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Rackspace To Help Others Build Clouds with OpenStack

In a departure from its traditional cloud hosting business, Rackspace today launched a new service that will help those who want to build their own clouds.

The company's new Rackspace Cloud Builders program is a training, certification and deployment offering based on the OpenStack cloud compute and storage platform. As I recently wrote, the open source OpenStack effort is gaining momentum with more than 50 members now supporting it since the project was formed eight months ago.

The OpenStack cloud operating system originated with code developed by Rackspace and NASA, which built the NASA Nebula Cloud Computing Platform. A new telco-grade version of OpenStack, code-named Cactus, is due next month.

Now companies will be able to contract with Rackspace, which will train and support them as they build their own OpenStack-based clouds. Specifically, Rackspace Cloud Builders will offer formal training and certification, deployment services, and support and management.

That Rackspace is helping others build clouds is a major shift for the company, which has never offered services outside its datacenter before. "For the first time, people will be running the same software that we write and that we operate at scale," said Mark Collier, VP of marketing and business development for Rackspace Cloud Builders.

Rackspace will be offering the paid service to those who want to build their own private clouds, including businesses and government agencies, as well as service providers. But why would Rackspace want to enable service providers, who are potential competitors? Collier sees it as broadening the market for OpenStack.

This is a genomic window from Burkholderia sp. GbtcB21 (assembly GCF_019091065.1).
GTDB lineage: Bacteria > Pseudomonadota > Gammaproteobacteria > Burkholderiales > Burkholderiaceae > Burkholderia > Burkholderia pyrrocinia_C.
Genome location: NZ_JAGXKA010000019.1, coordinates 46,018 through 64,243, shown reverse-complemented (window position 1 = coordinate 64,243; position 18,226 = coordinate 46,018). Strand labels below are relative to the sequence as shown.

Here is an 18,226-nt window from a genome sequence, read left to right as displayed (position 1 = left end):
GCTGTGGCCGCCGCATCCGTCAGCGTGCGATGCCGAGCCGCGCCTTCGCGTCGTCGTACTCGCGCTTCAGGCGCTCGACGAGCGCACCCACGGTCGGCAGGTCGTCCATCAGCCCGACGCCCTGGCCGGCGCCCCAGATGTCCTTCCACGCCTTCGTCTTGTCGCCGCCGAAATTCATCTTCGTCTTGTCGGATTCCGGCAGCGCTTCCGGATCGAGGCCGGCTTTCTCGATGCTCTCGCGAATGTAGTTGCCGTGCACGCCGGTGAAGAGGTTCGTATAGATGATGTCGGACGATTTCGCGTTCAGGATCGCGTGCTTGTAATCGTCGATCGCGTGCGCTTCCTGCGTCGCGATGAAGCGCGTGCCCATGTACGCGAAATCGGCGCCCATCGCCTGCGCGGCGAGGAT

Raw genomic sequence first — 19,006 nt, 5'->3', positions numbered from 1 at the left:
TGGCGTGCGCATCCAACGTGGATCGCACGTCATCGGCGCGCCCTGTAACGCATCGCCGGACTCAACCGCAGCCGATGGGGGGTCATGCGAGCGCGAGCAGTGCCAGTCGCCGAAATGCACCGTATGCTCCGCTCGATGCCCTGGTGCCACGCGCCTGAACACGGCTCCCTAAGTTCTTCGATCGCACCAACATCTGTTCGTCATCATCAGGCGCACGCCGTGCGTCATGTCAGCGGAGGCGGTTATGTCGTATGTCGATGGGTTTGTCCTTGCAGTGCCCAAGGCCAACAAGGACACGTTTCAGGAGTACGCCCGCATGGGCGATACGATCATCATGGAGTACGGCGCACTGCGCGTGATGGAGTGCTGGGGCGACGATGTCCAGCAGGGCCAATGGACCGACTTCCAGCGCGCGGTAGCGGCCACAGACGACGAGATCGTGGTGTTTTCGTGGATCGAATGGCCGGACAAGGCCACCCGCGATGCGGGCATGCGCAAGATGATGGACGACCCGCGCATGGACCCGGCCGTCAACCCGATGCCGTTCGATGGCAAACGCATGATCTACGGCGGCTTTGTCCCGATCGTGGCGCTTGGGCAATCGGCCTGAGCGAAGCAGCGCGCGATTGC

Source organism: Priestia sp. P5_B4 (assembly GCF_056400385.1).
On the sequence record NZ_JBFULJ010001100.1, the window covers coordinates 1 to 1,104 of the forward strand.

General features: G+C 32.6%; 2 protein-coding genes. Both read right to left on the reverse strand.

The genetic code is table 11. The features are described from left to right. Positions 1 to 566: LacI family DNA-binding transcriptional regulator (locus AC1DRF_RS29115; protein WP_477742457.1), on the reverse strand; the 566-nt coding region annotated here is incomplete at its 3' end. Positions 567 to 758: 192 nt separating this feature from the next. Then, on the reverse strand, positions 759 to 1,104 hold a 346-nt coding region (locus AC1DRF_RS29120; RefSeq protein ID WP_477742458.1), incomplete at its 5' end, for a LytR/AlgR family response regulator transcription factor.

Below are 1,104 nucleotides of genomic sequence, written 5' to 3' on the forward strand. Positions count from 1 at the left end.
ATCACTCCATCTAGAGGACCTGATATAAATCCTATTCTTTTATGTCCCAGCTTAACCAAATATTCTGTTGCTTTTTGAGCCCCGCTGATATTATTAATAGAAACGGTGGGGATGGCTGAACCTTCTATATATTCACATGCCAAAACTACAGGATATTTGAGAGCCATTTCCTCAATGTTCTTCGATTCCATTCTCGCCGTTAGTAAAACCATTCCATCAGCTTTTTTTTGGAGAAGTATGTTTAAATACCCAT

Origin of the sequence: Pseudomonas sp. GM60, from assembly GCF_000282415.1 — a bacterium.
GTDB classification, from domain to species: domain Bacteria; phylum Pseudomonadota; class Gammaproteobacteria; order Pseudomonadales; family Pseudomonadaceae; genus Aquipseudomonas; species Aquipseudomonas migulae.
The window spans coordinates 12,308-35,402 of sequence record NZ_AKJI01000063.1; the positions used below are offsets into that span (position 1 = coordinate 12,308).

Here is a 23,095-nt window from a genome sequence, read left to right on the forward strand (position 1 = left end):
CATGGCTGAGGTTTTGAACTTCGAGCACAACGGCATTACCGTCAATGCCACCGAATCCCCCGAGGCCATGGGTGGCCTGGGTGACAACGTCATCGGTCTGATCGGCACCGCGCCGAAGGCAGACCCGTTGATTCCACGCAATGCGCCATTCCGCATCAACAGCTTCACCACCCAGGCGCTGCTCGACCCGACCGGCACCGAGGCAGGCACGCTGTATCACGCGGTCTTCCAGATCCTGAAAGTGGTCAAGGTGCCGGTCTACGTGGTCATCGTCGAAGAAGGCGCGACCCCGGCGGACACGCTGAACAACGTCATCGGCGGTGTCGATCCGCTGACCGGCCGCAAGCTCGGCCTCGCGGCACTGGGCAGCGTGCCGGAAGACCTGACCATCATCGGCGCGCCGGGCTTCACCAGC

"Our crown jewels are not technology. It's the people, it's the service and support that we're known for," he said. "If you put aside cloud and just think about managed hosting, which has been the historical business we've been in, we have the exact same technology as everyone else. We want to see technology standardized. That's good for our industry and it floats all boats in the end. We're actually good with that outcome."

Rackspace is able to offer this service thanks to last month's acquisition of Anso Labs, a professional services firm that has already helped a number of large businesses and government agencies build private clouds based on the OpenStack platform, including NASA's Nebula.

The goal with OpenStack is to provide a viable ecosystem that can scale in order to provide an alternative to the market leader, Amazon Web Services, Collier explained. "There are very few alternatives out there that can help you scale to Amazon's scale and meet the aggressive price points to be competitive, and we know for a fact you can achieve that with OpenStack," Collier said. "The OpenStack code base is designed to run on standard hardware across the industry. It's not tied to any proprietary high-end storage or proprietary databases, and the software itself is free."

While Rackspace believes OpenStack will help provide an alternative open source cloud environment, it does not see its new Cloud Builders offering as a major revenue booster. "We are not expecting it to be material for the foreseeable future," Collier said. "Time will tell how much money there is in it, but we definitely think there is a huge demand for OpenStack and we want to see that succeed and that's our first priority."

Posted by Jeffrey Schwartz on March 08, 2011